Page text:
A Texas member of a Muslim congregation said after a man was convicted of setting its mosque on fire that the United States isn’t what it used to be.
“Muslims in America have been subjected to more insults, attacks and hate crimes in the last two or three years than ever before, specifically more than after 9-11.” — Omar Rachid on Saturday, July 21st, 2018 in a San Antonio Express-News story
Muslims can’t afford to lower their guards, Omar Rachid, a board member at the Victoria Islamic Center, told the San Antonio Express-News for a July 2018 news story stating that Marq Vincent Perez, just convicted of burning the mosque, faces up to 40 years in prison when he is sentenced in October 2018.
Rachid then made a claim making us wonder: “The reality of it is that Muslims in America have been subjected to more insults, attacks and hate crimes in the last two or three years than ever before, specifically more than after 9/11,” Rachid said, adding: “Islamophobia is thriving. This is not America. It is not the America I came to 35 years ago.”
We didn’t divine how to pin trends in insults. But, we found, the FBI and others tabulate anti-Muslim attacks and hate crimes.
Have records recently been set? By phone, Rachid told us he based his declaration on accounts of upticks tied to FBI figures; he emailed us web links to news stories and a commentary published in 2017 and 2018.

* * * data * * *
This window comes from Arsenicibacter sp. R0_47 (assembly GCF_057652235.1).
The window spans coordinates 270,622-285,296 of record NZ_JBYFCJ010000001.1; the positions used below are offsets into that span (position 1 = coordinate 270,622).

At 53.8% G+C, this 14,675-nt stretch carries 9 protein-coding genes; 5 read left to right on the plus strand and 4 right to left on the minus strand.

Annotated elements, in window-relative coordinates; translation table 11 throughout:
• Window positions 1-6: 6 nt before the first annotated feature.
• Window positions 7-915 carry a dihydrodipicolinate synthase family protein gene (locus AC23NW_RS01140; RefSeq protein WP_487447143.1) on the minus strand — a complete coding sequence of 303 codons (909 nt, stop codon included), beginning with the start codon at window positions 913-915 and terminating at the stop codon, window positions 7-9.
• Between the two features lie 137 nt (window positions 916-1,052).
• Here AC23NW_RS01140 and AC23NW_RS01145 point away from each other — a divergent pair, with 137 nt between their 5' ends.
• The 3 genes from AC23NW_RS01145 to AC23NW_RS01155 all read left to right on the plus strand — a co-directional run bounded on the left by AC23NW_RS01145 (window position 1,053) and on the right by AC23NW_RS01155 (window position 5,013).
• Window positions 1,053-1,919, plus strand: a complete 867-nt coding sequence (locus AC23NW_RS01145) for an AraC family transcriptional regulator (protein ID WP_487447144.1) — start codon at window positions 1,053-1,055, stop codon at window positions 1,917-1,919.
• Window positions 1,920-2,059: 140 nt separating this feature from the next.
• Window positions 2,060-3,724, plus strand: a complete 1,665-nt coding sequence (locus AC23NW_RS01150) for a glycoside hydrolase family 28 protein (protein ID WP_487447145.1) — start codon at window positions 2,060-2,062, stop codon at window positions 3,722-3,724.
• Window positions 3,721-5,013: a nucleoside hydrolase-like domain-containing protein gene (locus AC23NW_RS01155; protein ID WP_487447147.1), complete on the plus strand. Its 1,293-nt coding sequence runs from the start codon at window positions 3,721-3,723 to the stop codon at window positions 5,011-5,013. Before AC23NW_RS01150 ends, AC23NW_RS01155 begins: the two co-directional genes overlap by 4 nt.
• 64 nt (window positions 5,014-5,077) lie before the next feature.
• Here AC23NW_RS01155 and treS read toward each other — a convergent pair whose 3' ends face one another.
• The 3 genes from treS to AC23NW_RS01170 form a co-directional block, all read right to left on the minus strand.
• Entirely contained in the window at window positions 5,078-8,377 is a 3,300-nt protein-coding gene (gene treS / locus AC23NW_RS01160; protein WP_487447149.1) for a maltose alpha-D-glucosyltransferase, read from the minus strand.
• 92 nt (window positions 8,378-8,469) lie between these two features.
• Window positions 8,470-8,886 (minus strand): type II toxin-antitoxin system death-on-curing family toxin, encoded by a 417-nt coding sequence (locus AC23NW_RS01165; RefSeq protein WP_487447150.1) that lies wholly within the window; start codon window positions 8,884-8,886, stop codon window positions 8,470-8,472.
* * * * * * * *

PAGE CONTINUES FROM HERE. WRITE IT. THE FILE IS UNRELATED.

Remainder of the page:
Pew’s post specifies that a record was set in 2016 in the subcategory of anti-Muslim assaults, which rose significantly between 2015 and 2016, per the FBI, easily surpassing the previous peak reached in 2001, the year of the 9/11 attacks. For 2016, the FBI reported 127 reported Muslim victims of aggravated or simple assault, compared with 91 the year before and 93 in 2001, Pew’s post says.
SOURCE: Blog post, “Assaults against Muslims in U.S. surpass 2001 level,” Fact Tank, Pew Research Center, Nov. 15, 2017 (accessed July 31, 2018)
“But assaults are not the only form of hate crime carried out against Muslims and other religious groups,” Pew’s post says. “The most common is intimidation, which is defined as reasonable fear of bodily harm. Anti-Muslim intimidation also increased in 2016, with 144 reported victims, compared with 120 the previous year.” Pew cautioned, though, that the 2016 “intimidation” count was “dwarfed by the 296 victims of anti-Muslim intimidation in 2001” tallied by the FBI.
A general caution: Pew and others that explore anti-Muslim activism stress that the FBI collects hate crime data from about 15,000 law enforcement agencies that voluntarily participate, which means the statistics likely undercount hate crimes.
FBI reports on anti-Muslim incidents
Next, we looked directly at the FBI’s annual reports on hate crimes, which the agency defines as “criminal offenses motivated, in whole or in part, by the offender’s bias against” a particular group such as a religion, race or sexual orientation.
It looked to us like the greatest percentage spike in reported anti-Islamic incidents occurred between 2000 and 2001. For the latter year, the FBI tallied 481 anti-Islamic incidents–a count up more than 1,600 percent from 28 in 2000. According to the FBI, such incidents decreased by 68 percent to 155 the next year and then dipped to 149 in 2003 before escalating to 156 in 2004.
We also reviewed the agency’s recent tallies, finding there was not a bigger-than-post-9/11 spike in incidents in recent years — though the numbers have been on the rise. The 307 incidents noted for 2016 compare to 257 reported incidents in 2015, the FBI says, and that count was up 67 percent from 154 anti-Muslim incidents reported in 2014.